52

I am using split() to tokenize a String separated with * following this format:

name*lastName*ID*school*age
%
name*lastName*ID*school*age
%
name*lastName*ID*school*age

I'm reading this from a file named "entrada.al" using this code:

static void leer() {

    try {
        String ruta="entrada.al";
        File myFile = new File (ruta);
        FileReader fileReader = new FileReader(myFile);

        BufferedReader reader = new BufferedReader(fileReader);

        String line = null;

        while ((line=reader.readLine())!=null){
            if (!(line.equals("%"))){
                String [] separado = line.split("*"); //SPLIT CALL
                names.add(separado[0]);
                lastNames.add(separado[1]);
                ids.add(separado[2]);
                ages.add(separado[3]);
            }
        }

        reader.close();
    }

And I'm getting this exception:

Exception in thread "main" java.util.regex.PatternSyntaxException: Dangling meta character '*' near index 0 *

My guess is that the lack of a * after age on the original text file is causing this. How do I get around it?

141

No, the problem is that * is a reserved character in regexes, so you need to escape it.

String [] separado = line.split("\\*");

* means "zero or more of the previous expression" (see the Pattern Javadocs), and you weren't giving it any previous expression, making your split expression illegal. This is why the error was a PatternSyntaxException.

6

I had similar problem with regex = "?". It happens for all special characters that have some meaning in a regex. So you need to have "\\" as a prefix to your regex.

String [] separado = line.split("\\*");
3

The first answer covers it.

Im guessing that somewhere down the line you may decide to store your info in a different class/structure. In that case you probably wouldn't want the results going in to an array from the split() method.

You didn't ask for it, but I'm bored, so here is an example, hope it's helpful.

This might be the class you write to represent a single person:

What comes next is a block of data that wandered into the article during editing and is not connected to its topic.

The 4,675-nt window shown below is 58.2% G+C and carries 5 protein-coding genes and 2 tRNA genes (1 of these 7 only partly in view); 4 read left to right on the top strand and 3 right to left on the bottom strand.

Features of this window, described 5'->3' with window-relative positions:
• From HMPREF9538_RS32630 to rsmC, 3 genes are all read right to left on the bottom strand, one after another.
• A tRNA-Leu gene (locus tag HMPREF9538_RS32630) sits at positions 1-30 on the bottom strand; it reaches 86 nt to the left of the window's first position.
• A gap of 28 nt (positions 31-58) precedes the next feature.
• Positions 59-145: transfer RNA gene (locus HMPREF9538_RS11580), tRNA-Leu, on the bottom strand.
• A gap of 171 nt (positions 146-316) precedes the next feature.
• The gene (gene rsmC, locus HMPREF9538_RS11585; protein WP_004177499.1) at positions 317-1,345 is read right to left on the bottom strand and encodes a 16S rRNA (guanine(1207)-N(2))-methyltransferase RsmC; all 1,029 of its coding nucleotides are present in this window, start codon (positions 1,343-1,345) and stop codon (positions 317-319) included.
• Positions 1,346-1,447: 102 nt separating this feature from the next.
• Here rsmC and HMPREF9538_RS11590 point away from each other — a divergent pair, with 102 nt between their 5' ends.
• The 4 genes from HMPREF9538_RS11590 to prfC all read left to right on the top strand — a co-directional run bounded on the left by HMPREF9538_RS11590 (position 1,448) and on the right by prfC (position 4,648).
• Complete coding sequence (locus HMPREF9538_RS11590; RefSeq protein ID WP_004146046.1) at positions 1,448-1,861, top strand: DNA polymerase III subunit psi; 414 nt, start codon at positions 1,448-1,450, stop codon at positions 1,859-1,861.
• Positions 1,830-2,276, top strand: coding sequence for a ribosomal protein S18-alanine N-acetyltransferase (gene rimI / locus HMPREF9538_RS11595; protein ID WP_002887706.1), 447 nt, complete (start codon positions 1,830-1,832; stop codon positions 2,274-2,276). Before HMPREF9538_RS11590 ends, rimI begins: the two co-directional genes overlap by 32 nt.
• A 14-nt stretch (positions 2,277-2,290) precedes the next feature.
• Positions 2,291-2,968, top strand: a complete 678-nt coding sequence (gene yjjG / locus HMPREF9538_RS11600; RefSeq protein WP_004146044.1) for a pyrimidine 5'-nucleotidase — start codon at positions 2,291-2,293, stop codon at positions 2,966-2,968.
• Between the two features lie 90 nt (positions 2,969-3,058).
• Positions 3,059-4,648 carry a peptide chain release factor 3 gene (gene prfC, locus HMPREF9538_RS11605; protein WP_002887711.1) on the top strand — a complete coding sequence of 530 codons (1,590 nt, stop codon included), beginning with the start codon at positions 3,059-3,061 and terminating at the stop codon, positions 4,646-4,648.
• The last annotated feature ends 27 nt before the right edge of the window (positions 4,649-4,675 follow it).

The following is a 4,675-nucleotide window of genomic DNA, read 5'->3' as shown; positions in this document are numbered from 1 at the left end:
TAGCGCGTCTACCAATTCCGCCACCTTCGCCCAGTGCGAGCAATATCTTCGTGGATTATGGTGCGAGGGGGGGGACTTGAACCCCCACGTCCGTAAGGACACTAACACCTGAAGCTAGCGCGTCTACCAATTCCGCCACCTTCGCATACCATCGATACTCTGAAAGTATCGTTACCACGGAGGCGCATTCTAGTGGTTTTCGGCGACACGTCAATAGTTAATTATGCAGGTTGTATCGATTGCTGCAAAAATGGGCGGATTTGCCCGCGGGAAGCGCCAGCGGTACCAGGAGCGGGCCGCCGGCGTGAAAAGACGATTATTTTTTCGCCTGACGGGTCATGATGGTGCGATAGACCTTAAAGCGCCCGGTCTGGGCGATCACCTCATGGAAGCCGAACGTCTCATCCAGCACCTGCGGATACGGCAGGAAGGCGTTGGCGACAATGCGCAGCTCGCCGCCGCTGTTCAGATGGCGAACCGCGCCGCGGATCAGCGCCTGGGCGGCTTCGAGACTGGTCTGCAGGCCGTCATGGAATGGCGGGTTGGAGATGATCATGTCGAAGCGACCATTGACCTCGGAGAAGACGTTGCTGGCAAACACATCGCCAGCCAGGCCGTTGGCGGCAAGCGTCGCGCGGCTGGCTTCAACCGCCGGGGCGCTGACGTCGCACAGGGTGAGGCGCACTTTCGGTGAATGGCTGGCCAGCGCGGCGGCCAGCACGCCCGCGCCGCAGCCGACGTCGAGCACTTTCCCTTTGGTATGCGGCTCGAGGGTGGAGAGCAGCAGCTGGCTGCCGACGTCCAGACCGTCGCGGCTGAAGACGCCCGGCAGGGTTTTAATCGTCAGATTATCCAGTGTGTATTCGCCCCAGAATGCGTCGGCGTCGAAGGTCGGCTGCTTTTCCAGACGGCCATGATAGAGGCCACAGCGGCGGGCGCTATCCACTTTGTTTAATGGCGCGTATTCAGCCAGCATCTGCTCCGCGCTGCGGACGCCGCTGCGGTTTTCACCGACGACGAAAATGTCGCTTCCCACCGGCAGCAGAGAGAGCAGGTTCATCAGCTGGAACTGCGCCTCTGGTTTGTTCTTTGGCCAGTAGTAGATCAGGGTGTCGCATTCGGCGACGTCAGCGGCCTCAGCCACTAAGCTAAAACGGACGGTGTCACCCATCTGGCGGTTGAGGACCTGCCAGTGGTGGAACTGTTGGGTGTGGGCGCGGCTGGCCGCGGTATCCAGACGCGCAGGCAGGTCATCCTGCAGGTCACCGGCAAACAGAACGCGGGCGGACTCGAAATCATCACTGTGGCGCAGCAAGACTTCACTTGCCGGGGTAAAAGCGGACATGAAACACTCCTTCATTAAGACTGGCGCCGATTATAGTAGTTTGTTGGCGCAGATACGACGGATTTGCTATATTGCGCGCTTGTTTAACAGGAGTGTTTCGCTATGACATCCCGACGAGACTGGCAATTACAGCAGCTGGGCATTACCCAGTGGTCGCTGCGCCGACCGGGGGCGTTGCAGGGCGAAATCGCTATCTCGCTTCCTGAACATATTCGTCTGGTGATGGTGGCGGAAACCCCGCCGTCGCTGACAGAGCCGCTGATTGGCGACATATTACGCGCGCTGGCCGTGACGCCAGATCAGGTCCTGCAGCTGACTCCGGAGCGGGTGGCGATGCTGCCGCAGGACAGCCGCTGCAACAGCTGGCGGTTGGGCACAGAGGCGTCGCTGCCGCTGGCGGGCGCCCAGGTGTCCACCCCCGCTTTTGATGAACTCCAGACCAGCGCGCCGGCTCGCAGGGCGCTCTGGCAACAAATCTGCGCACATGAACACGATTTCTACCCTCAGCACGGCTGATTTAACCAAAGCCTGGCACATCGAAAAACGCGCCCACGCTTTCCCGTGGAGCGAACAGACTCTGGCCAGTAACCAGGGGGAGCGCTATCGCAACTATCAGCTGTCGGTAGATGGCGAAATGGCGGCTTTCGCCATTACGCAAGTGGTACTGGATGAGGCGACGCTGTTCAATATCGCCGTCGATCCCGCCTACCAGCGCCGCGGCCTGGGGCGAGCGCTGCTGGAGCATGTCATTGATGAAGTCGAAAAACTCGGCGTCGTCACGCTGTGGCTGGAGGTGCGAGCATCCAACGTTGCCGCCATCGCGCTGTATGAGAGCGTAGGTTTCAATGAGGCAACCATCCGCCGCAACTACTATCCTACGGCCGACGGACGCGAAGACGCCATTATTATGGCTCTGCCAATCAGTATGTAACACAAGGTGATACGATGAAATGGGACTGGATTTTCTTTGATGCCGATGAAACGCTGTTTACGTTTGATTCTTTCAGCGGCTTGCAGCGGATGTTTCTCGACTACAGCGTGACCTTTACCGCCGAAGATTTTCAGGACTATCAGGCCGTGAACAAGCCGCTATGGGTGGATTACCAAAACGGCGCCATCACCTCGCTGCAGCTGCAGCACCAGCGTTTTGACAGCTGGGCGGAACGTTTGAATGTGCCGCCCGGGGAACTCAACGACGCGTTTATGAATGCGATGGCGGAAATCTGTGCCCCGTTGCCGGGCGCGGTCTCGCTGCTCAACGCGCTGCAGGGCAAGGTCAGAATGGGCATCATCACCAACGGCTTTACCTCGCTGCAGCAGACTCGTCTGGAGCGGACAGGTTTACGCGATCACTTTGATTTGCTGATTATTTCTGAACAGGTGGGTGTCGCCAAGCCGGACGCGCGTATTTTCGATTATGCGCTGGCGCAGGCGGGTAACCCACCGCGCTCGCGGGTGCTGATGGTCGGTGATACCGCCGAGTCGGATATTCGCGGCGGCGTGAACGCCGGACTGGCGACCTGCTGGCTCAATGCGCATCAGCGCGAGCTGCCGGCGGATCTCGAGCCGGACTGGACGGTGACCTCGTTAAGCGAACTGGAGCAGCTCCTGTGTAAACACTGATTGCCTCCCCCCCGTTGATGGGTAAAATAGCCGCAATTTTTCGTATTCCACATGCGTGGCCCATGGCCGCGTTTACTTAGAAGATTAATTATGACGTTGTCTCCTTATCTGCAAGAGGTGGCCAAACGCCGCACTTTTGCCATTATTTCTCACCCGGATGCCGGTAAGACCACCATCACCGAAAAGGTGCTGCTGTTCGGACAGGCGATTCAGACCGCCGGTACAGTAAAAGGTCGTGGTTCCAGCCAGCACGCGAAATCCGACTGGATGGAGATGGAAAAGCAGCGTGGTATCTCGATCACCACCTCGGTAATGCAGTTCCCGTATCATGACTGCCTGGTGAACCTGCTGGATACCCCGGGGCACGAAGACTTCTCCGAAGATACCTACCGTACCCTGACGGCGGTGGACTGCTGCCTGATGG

class Person {
            public String firstName;
            public String lastName;
            public int id;
            public int age;

      public Person(String firstName, String lastName, int id, int age) {
         this.firstName = firstName;
         this.lastName = lastName;
         this.id = id;
         this.age = age;
      }  
      // Add 'get' and 'set' method if you want to make the attributes private rather than public.
} 

Then, the version of the parsing code you originally posted would look something like this: (This stores them in a LinkedList, you could use something else like a Hashtable, etc..)


try 
{
    String ruta="entrada.al";
    BufferedReader reader = new BufferedReader(new FileReader(ruta));

    LinkedList<Person> list = new LinkedList<Person>();

    String line = null;         
    while ((line=reader.readLine())!=null)
    {
        if (!(line.equals("%")))
        {
            StringTokenizer st = new StringTokenizer(line, "*");
            if (st.countTokens() == 4)          
                list.add(new Person(st.nextToken(), st.nextToken(), Integer.parseInt(st.nextToken()), Integer.parseInt(st.nextToken)));         
            else            
                // whatever you want to do to account for an invalid entry
                  // in your file. (not 4 '*' delimiters on a line). Or you
                  // could write the 'if' clause differently to account for it          
        }
    }
    reader.close();
}

2

It is because * is used as a metacharacter to signify one or more occurences of previous character. So if i write M* then it will look for files MMMMMM..... ! Here you are using * as the only character so the compiler is looking for the character to find multiple occurences of,so it throws the exception.:)

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